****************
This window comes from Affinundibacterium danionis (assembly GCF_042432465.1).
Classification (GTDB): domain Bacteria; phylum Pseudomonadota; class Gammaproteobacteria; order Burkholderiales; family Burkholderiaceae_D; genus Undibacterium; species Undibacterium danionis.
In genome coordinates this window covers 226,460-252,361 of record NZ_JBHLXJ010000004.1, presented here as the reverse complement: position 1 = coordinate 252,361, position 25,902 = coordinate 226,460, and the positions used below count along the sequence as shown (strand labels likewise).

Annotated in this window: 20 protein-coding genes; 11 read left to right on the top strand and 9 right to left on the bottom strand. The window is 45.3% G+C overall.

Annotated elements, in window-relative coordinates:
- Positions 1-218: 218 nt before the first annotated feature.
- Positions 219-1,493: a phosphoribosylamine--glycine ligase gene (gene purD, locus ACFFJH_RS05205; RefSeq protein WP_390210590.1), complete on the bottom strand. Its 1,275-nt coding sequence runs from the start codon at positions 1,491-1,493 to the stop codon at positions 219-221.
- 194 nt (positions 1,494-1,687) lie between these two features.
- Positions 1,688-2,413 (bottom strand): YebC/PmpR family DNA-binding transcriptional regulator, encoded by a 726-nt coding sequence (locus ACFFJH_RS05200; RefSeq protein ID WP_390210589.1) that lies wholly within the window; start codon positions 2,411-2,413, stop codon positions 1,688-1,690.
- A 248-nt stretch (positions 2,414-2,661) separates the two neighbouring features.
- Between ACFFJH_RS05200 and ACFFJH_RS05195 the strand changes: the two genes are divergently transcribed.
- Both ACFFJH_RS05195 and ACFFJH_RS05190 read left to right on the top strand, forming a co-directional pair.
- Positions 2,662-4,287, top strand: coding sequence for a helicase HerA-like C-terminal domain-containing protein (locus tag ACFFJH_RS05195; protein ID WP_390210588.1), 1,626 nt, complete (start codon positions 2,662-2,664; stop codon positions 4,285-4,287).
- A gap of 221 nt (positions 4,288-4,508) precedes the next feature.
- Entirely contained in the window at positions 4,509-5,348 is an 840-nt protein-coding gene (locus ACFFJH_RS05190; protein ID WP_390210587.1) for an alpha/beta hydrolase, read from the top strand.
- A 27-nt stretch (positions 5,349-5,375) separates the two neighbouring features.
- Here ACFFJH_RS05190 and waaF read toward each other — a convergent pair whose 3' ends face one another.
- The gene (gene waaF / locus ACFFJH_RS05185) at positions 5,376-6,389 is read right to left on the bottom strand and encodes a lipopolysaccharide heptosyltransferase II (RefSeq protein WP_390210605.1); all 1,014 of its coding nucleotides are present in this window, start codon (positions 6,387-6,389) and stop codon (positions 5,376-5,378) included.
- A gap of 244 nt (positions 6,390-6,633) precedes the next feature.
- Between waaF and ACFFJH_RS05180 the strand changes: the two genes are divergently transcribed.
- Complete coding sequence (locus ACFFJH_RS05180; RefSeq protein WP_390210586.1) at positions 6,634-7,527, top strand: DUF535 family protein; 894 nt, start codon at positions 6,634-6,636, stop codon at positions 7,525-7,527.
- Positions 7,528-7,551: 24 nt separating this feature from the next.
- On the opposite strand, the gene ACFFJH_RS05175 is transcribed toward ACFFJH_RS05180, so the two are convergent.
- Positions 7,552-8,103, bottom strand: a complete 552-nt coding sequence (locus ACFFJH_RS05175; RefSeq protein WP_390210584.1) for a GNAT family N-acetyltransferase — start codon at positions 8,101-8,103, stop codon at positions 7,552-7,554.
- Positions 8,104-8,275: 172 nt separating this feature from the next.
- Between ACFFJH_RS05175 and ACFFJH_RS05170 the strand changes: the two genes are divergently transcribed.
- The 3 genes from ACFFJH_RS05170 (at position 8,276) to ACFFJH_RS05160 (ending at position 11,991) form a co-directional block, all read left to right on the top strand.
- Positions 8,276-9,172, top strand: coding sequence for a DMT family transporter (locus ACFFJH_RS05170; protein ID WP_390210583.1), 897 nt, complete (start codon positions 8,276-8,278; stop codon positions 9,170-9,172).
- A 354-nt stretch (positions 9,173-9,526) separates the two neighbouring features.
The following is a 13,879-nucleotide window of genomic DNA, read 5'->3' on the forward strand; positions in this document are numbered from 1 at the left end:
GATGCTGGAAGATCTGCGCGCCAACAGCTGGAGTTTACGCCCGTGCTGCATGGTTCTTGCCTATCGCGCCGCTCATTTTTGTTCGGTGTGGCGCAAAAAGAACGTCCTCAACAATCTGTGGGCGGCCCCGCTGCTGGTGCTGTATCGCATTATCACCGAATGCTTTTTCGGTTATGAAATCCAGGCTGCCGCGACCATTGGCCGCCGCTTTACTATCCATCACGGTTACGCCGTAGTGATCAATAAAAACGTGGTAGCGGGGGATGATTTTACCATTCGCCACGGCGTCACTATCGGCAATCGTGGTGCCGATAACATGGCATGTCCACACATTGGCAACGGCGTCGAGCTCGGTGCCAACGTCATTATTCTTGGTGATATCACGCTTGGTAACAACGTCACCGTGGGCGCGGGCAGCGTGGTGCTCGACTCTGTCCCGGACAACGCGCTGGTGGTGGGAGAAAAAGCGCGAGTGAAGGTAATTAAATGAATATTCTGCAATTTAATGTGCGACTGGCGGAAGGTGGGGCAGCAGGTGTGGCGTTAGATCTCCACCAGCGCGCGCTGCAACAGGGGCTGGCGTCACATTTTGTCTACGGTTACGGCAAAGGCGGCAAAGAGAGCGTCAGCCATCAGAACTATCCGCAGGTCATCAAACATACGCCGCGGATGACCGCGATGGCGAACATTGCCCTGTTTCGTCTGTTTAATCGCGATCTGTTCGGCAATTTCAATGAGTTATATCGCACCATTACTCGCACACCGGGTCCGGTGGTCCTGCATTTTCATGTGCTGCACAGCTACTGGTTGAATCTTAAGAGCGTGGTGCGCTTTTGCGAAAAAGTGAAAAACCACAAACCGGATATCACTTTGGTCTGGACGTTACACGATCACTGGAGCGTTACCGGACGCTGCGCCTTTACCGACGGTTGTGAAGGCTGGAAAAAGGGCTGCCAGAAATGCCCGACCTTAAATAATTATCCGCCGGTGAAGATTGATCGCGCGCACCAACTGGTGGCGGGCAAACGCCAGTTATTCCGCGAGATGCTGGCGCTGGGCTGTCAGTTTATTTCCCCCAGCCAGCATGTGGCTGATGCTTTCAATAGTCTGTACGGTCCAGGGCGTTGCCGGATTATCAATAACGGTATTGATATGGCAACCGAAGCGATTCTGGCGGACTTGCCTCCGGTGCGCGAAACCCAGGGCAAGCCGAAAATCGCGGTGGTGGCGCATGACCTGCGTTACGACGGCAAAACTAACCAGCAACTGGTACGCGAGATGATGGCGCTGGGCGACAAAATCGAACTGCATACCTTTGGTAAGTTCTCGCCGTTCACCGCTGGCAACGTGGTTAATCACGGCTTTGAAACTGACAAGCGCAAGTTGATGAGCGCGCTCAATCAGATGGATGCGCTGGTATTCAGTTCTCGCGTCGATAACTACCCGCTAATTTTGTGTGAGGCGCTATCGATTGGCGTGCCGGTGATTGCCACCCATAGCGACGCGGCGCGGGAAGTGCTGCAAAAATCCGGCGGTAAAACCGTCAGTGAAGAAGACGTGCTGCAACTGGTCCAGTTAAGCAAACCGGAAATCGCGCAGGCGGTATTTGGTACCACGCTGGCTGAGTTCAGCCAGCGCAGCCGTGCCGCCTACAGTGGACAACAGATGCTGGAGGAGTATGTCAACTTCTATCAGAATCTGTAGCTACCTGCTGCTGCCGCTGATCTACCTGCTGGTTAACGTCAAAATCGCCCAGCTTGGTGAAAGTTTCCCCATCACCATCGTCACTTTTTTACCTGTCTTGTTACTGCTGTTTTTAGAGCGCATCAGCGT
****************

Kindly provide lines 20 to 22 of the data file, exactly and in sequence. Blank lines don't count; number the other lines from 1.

- Between waaF and ACFFJH_RS05180 the strand changes: the two genes are divergently transcribed.
- Complete coding sequence (locus ACFFJH_RS05180; RefSeq protein WP_390210586.1) at positions 6,634-7,527, top strand: DUF535 family protein; 894 nt, start codon at positions 6,634-6,636, stop codon at positions 7,525-7,527.
- Positions 7,528-7,551: 24 nt separating this feature from the next.